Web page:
Fitzgerald under fire over policing claims

by Alen McMahon

JUSTICE Minister Frances Fitzgerald has come under fire for claiming gardai are winning the war on crime in Dublin Mid-West – and accusing detractors of “scaremongering for political gain”.
The Tanaiste released a statement citing the weapons seizure in Rathcoole as an example that “gardai are making real progress”.
She made no reference to the four brutal murders on her doorstep in the past four months.
Rejecting her claims, Cllr Mark Ward (SF) said: “I would like to invite the Minister to walk with me through the most affected areas in Clondalkin and meet the residents and hear their concerns.”
Deputy John Curran (FF) said detective numbers were down 20%, adding: “It’s inexcusable given the outbreak of violent crime that we do not have a greater number of detectives to protect our communities.”
Accusing local politicians of scaremongering, Minister Fitzgerald said: “I am absolutely committed to ensuring visible, effective and responsive policing throughout our communities to prevent crime.”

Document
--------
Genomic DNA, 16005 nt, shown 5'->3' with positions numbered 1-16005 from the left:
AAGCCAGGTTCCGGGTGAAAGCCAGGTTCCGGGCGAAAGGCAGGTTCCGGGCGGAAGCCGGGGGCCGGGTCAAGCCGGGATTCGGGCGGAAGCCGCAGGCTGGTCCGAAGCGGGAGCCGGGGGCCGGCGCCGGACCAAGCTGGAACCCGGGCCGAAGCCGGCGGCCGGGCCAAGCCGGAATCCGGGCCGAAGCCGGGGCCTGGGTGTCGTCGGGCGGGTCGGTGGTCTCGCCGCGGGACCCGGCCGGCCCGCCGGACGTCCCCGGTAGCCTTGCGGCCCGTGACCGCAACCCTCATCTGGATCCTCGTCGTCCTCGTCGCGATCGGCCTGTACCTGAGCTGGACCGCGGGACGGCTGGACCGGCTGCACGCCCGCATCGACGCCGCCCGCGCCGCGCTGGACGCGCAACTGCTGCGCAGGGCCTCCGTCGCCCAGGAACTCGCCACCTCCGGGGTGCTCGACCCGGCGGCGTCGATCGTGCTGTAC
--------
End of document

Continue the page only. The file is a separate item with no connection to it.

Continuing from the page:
She said funding had been provided for an additional 800 garda recruits this year, adding: “Garda numbers in Dublin Mid-West are increasing and will continue to increase.”
She also praised the new Garda Special Crime Task Force and the Armed Support Unit for their role in tackling organised crime, including the seizure of drugs worth €37.5 million at Dublin Port.
However, Cllr Ward said this held little comfort for the local community.
He told The Gazette: “Whilst I welcome the weapons seizure this does not have any impact on the day-to-day lives of residents of Clondalkin and Lucan.
“The reality is that garda numbers have to increase as they have been decimated by years of austerity cuts.”
He said the addition of five new recruits to the metropolitan division was welcome – but they were inexperienced, and would take time to find their feet.
He added: “In relation to the Minister saying that politicians are scaremongering for political gain, this belittles the constituents who have to live with the increase in anti-social behaviour in their area.”
Deputy Curran said garda numbers had not returned to their 2012 levels.
He added: “Given the most recent criminal activity, local gardai are essential on the ground in communities so that people feel safe, and are safe.”

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